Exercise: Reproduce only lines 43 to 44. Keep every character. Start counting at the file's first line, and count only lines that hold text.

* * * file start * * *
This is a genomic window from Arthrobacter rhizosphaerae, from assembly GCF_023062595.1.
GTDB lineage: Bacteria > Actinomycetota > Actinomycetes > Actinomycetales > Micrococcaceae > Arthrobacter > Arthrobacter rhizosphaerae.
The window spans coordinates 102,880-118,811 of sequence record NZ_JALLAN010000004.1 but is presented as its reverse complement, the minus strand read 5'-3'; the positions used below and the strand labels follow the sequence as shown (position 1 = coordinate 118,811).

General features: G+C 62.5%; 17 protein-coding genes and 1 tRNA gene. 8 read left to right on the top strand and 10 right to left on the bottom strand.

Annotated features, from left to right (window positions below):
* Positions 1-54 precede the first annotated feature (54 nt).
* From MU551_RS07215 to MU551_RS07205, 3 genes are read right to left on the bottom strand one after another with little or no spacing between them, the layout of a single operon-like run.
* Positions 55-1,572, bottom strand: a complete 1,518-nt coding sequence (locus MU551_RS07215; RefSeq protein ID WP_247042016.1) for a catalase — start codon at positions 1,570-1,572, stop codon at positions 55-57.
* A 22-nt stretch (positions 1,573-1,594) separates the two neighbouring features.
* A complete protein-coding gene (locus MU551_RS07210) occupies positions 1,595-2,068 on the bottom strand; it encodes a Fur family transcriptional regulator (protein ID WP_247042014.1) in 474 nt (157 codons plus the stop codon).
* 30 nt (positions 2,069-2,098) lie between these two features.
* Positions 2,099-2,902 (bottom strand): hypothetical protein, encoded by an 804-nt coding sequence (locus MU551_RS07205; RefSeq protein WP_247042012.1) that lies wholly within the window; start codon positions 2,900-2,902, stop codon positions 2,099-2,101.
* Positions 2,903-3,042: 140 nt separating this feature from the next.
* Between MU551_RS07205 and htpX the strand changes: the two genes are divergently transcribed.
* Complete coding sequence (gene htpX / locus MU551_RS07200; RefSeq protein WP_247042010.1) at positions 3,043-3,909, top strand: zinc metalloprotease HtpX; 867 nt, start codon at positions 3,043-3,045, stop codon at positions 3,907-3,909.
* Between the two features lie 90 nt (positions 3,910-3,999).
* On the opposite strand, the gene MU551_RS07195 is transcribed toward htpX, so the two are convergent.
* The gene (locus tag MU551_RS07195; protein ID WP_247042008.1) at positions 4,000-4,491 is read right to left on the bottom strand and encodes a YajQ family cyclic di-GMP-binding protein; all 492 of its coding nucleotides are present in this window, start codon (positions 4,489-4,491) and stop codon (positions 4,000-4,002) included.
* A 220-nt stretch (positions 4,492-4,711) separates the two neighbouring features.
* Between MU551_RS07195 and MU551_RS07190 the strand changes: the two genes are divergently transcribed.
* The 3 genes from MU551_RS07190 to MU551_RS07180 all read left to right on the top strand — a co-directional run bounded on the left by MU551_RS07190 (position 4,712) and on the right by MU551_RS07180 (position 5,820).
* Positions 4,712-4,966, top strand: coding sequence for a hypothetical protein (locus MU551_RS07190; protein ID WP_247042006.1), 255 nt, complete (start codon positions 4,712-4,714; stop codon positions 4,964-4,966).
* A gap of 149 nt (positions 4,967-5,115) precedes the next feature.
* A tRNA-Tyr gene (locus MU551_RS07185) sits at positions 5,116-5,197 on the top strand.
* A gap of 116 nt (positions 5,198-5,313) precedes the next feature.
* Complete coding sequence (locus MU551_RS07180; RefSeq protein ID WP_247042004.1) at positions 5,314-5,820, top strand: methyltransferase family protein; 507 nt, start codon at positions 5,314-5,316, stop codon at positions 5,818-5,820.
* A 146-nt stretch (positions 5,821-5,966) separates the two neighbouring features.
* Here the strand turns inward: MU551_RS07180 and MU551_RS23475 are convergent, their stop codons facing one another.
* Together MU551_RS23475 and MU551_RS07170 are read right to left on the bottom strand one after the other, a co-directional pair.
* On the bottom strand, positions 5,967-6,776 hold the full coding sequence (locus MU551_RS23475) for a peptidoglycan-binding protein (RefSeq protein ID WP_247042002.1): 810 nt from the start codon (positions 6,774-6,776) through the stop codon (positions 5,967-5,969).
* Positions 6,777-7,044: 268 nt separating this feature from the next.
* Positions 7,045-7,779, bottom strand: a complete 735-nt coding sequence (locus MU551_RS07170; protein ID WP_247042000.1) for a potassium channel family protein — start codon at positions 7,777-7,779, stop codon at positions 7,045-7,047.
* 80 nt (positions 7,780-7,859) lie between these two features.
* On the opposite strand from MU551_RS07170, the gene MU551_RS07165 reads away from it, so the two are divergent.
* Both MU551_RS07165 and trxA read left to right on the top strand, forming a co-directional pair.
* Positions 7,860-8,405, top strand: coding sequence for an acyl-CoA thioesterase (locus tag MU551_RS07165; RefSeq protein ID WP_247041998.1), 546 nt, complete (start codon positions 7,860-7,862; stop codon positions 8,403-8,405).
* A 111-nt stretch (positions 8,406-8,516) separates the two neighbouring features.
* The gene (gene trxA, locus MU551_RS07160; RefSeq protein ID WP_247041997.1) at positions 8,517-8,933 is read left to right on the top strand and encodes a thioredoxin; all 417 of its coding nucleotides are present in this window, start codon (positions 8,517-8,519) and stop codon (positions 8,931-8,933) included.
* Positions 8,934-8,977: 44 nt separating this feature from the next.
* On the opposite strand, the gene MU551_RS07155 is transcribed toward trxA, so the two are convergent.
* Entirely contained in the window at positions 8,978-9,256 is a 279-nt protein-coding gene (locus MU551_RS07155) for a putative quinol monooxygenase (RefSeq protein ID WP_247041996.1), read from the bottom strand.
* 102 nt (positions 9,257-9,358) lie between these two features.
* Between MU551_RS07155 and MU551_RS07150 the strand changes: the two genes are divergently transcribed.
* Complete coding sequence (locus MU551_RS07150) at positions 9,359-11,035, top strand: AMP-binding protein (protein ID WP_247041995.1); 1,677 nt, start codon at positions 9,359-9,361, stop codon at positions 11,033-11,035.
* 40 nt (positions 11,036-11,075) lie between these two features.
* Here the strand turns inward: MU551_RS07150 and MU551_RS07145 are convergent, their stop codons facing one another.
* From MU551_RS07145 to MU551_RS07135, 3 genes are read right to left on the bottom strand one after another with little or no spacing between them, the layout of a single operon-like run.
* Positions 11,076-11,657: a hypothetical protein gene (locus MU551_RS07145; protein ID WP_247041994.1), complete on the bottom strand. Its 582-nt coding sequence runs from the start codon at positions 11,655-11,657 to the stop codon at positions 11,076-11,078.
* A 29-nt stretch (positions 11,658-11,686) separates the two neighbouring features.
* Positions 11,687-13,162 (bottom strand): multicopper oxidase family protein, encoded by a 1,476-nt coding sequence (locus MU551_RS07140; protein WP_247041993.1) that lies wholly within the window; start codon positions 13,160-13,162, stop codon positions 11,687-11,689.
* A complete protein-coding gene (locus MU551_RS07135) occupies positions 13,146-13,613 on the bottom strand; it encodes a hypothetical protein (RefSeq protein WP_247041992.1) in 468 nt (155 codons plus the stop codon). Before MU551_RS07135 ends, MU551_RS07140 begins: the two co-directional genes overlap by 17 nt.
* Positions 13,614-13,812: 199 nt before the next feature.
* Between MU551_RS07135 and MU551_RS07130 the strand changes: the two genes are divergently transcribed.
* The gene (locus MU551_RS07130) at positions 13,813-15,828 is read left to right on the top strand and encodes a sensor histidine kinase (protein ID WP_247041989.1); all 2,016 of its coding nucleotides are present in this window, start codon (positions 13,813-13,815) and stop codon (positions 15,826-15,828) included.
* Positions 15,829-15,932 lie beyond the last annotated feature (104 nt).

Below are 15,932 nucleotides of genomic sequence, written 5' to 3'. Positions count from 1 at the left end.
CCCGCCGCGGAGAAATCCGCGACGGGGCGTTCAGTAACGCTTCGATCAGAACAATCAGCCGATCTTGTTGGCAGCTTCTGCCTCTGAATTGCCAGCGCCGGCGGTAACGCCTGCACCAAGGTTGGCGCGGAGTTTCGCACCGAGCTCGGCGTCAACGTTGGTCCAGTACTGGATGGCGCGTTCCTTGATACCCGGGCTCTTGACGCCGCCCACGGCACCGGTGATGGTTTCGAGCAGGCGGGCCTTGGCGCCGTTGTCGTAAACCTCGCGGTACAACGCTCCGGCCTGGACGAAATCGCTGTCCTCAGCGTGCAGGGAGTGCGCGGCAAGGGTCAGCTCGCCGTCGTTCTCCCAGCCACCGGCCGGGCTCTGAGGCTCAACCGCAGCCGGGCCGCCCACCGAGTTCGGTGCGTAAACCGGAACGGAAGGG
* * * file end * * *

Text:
* Between MU551_RS07155 and MU551_RS07150 the strand changes: the two genes are divergently transcribed.
* Complete coding sequence (locus MU551_RS07150) at positions 9,359-11,035, top strand: AMP-binding protein (protein ID WP_247041995.1); 1,677 nt, start codon at positions 9,359-9,361, stop codon at positions 11,033-11,035.